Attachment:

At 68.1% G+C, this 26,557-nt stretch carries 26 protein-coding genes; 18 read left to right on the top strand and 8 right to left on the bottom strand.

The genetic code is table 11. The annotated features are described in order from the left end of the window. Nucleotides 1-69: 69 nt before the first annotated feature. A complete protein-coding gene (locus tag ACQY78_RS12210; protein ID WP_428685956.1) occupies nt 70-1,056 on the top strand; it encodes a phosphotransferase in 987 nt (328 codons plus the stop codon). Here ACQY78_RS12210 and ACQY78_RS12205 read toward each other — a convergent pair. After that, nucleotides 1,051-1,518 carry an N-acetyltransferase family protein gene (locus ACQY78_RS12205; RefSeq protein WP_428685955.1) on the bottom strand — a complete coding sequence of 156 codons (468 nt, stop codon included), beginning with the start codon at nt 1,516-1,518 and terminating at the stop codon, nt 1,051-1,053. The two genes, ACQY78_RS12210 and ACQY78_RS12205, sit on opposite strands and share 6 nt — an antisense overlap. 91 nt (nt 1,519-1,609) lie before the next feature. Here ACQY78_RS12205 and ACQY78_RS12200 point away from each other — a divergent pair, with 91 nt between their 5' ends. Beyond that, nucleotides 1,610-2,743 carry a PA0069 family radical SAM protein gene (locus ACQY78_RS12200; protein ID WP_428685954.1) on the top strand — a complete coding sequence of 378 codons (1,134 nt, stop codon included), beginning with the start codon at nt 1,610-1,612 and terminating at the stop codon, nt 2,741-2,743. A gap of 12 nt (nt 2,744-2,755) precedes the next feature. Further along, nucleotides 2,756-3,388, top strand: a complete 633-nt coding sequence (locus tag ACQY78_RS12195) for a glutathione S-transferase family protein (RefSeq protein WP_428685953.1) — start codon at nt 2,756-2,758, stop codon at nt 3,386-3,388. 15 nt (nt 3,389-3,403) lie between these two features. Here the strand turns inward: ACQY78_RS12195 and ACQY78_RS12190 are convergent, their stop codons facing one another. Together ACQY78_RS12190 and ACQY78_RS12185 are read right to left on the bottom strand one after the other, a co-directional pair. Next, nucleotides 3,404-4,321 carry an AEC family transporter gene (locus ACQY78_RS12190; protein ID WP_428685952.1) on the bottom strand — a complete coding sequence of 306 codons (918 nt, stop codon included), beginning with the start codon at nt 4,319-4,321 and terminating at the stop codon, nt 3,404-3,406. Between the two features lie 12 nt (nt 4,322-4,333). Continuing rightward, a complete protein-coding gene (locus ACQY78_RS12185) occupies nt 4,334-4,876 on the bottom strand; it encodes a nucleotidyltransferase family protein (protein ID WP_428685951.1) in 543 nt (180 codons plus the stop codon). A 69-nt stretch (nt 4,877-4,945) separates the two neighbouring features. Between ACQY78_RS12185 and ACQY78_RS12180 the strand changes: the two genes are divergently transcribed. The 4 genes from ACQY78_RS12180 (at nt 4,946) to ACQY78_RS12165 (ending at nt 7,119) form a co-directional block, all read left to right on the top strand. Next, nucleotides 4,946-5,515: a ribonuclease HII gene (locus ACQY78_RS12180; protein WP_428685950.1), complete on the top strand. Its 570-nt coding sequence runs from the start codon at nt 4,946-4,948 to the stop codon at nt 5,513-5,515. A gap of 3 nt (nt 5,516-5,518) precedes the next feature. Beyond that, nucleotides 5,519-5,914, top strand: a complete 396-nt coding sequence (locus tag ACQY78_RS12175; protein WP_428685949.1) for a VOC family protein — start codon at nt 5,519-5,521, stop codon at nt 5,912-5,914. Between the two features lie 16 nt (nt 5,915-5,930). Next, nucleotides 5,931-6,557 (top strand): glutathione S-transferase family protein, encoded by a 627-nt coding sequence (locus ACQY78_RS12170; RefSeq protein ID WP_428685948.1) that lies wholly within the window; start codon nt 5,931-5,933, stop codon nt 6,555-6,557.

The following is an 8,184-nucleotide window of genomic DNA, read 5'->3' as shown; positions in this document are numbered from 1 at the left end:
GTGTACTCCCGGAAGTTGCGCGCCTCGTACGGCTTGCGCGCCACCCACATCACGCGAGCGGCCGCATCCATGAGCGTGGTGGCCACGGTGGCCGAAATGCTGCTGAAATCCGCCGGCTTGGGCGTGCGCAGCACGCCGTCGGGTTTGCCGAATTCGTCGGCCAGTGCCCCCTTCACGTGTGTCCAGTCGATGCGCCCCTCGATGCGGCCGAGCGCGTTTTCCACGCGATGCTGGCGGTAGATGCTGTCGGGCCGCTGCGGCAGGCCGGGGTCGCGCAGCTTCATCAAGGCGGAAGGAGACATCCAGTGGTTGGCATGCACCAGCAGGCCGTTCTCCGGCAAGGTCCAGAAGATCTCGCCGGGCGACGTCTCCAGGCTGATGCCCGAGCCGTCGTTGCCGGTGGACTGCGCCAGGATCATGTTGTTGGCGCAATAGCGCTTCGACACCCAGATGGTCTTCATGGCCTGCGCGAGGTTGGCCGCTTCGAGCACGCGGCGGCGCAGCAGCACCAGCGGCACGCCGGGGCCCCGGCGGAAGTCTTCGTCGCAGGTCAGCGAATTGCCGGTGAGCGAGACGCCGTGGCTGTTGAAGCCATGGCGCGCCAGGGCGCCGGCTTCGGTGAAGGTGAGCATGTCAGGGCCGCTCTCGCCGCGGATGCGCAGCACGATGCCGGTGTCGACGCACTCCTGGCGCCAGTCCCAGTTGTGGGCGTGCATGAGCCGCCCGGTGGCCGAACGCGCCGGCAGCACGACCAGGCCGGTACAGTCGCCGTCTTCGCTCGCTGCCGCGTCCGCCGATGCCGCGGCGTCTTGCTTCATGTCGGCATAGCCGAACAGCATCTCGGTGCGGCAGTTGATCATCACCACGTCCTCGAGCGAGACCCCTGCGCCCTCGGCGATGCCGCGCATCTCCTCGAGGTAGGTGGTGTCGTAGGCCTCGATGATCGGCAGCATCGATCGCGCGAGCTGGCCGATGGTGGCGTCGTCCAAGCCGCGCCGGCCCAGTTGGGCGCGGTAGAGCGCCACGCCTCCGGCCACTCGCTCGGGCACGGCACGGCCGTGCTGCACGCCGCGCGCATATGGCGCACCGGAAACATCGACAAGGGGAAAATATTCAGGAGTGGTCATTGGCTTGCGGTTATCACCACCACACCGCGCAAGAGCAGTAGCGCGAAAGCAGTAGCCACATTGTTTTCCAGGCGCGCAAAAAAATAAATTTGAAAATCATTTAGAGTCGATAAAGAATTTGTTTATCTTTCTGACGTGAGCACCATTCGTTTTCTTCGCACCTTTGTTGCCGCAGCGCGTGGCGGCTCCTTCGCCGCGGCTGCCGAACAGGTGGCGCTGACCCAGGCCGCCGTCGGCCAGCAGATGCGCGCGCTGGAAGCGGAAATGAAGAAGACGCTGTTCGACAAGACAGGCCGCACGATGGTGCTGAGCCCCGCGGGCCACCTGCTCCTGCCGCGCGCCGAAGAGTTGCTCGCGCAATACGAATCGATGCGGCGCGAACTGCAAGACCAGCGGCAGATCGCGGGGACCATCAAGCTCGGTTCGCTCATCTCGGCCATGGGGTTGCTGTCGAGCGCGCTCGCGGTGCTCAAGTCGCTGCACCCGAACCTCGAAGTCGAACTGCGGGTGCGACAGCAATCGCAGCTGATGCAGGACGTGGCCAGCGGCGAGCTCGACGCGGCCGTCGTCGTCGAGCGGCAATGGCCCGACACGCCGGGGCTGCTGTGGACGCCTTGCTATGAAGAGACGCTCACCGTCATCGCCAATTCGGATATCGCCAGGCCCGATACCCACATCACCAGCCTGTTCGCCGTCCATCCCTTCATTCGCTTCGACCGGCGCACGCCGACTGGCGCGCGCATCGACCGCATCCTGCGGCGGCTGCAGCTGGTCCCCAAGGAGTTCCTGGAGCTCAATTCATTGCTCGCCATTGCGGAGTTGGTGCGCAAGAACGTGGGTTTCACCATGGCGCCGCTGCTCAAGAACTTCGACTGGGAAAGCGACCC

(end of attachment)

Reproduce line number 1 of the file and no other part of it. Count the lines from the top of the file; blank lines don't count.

At 68.1% G+C, this 26,557-nt stretch carries 26 protein-coding genes; 18 read left to right on the top strand and 8 right to left on the bottom strand.